Because life is a series of edits

The Report of Blogging’s Death Is an Exaggeration

In Internet, Technology on January 27, 2009 at 1:39 pm

Is blogging dead? Several people have asked me this question over the past week, presumably having read one or another article claiming it to be. The argument goes that social networking services (Facebook, MySpace, Twitter, et. al.) are replacing the impersonal(?) nature of blogs, and that bigger news/corporate blogs are filling the need/desire for an opinionated blogosphere. In essence, they say, the curtain is dropping on blogging, and personal bloggers are just in denial concerning the inevitable.

I started blogging in August of 2003, mostly for the purpose of providing semi-fresh content for twenty-somethings visiting what was then the official TwentySomeone book site. While I don't have numbers, I do know Doug Serven (my co-author) and I had a lot of good conversations with a lot of different folks for several years. Over time, however, and in preparing to go to seminary in early 2005, I wanted to write for a broader audience than just those in their twenties, so we shut down the blog and called it done.

I took a six-month blogging hiatus, which was nice in many ways, but I missed the writing "deadlines" as well as the reader interaction. Upon starting seminary in June of 2005 – in the midst of learning to be a graduate student and having to do so with Beginning Greek – I began an anonymous third-person blog called Seminary Tychicus for the purpose of chronicling my first two years as a full-time seminary student (there, I confessed and the secret's out – it was me – as if anybody cares now…or did then).

The Tychicus blog began as a pseudo-creative way to journal (writing about yourself in third-person is an interesting exercise), but quickly morphed into a form of personal therapy for dealing with some of my insecurities honestly (and often humorously). I didn't allow comments and only sent the link to a few friends, but others (many new seminary students themselves) came across the site and seemed to resonate, sending an email every now and then to say so. It was fun sharing my schizophrenia.

I regret not ending that blog well – I just stopped writing around the middle of April of 2007, presumably because of the month-long push of finishing the semester, and never came back to it. By then, however, I was already 16 months overlapped with the Second Drafts blog, which I began in June of 2006 for the purpose of writing as "me" and interacting with folks again. Keeping two blogs was also a great diversion from Hebrew (the language I was studying that summer…and failed twice), but now that I think about it, perhaps keeping two blogs was too much of a diversion. But I digress.

Now almost three years into Second Drafts, I suppose I've entertained thoughts of letting this one go to seed as well; after all, it's about that time in terms of my nearly-seven-year blogging history and career. Since transitioning platforms from WordPress to TypePad last month, my readership here is down, as are the number of folks willing to comment and interact. Still, I find too much enjoyment sitting down every couple of days to think through something – albeit ever so minimally – by writing about it.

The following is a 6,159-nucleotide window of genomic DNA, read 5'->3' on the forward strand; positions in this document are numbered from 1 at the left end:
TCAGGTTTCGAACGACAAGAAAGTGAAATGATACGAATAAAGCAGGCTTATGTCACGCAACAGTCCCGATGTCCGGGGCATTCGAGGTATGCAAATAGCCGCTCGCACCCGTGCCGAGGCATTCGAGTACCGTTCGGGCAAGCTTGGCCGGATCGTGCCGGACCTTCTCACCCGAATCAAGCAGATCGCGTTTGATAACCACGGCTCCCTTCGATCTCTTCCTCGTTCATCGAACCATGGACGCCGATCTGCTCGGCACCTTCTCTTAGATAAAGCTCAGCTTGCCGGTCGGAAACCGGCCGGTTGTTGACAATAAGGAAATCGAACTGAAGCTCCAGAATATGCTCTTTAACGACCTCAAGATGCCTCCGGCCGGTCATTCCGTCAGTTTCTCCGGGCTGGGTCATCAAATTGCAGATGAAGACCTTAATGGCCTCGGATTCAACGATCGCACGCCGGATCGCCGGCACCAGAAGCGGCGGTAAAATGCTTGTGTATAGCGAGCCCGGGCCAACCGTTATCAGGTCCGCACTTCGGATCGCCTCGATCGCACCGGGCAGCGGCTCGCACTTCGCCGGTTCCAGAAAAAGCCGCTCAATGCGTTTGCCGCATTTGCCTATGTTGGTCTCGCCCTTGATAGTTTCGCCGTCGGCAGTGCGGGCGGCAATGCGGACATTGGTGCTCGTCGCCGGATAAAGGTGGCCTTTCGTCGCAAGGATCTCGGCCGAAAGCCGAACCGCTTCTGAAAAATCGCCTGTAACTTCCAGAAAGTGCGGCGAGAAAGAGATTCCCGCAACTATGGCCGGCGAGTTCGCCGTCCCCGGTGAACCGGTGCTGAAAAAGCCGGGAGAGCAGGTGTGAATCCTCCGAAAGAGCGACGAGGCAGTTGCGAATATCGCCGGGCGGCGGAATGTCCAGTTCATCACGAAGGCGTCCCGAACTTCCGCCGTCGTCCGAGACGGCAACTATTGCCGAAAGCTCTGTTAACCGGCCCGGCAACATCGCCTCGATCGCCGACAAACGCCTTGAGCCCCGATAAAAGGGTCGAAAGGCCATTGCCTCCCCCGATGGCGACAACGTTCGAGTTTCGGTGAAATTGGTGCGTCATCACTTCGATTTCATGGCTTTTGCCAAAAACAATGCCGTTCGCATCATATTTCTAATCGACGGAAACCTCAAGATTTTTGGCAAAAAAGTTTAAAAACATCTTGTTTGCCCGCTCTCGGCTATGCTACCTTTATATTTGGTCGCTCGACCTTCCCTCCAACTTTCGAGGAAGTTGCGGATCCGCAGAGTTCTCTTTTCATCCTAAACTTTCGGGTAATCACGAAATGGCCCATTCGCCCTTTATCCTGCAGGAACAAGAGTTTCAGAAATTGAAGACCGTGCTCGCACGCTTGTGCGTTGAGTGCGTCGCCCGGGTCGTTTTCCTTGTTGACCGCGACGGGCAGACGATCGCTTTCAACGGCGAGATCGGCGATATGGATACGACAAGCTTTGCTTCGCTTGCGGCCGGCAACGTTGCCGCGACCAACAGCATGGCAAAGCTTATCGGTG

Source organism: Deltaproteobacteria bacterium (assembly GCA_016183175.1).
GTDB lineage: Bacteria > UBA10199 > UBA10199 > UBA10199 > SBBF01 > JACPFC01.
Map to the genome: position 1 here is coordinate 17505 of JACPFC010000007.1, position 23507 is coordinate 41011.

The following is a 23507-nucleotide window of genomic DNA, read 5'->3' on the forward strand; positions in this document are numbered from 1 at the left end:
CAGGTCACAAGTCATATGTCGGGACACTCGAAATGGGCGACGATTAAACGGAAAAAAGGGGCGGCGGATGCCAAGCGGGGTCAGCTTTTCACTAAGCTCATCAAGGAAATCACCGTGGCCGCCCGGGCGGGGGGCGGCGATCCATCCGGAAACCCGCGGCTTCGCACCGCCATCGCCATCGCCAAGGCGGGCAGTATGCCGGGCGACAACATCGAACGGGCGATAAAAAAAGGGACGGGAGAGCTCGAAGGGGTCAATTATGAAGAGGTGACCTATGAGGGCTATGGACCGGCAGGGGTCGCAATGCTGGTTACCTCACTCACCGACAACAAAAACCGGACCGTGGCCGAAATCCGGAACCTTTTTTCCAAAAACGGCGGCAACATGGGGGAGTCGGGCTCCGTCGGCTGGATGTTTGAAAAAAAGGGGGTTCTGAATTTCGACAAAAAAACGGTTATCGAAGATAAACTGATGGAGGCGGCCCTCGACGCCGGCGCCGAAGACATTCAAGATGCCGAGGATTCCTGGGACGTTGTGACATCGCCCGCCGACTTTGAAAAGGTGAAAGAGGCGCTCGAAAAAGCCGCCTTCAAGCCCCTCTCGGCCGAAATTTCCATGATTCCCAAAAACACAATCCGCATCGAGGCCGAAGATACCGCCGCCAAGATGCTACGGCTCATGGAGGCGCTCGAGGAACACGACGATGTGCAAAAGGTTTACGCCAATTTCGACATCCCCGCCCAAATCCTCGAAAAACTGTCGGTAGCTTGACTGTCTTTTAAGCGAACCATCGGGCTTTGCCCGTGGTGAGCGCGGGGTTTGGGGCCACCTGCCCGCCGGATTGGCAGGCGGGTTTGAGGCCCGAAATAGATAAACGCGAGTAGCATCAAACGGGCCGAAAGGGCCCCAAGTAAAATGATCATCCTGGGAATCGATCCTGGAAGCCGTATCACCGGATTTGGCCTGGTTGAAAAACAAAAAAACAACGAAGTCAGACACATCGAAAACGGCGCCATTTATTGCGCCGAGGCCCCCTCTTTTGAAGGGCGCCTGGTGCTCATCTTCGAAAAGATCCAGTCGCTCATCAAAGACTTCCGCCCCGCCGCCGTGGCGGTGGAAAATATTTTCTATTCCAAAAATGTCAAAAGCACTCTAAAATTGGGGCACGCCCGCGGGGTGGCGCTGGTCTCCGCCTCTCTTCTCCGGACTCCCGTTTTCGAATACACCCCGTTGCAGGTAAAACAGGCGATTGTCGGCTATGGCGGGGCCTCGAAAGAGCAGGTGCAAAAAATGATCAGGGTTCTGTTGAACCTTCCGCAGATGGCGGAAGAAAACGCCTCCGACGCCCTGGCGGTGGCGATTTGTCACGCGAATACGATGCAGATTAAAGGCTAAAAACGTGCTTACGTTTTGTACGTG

If you're a semi-regular reader of this blog, you know its title is intentional in that what I write is (usually) readable and a step above crap, yet also very much in process and not quite publishable "as is." This is how I've always thought personal blogging should be – not drudgery to read, but not definitive in its importance, either – and that's how I'll continue to blog (if I continue to blog) in the future.

So is blogging dead? I suppose, like everything else having to do with technology, it's fading, but I enjoy it enough to maintain the fantasy that people still care enough about ideas to read some of mine. When they stop caring or when I stop thinking (or some combination of the two), I suppose I'll move on to something else, but I doubt it will be the Twitter route. I'm just not that interested in trying to make myself that interesting.
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  1. A step above crap. I like that, and I admire your high aspirations. Keep it coming.

  2. If you get to “almost dead” and need mouth to mouth give me a call.

  3. Thanks for the encouragement, Leura…and Mitchell (I think).

  4. Hey, you’ve got to keep it up. I’m still out here reading, ever since Scribbling, circa 2003! I’ve enjoyed watching you progress in life, career, and family!

  5. I appreciate your blog. It gives me something to think about besides work . . . and it is how I found you and was able to re-establish contact!! Thanks for your time, effort and thoughts.

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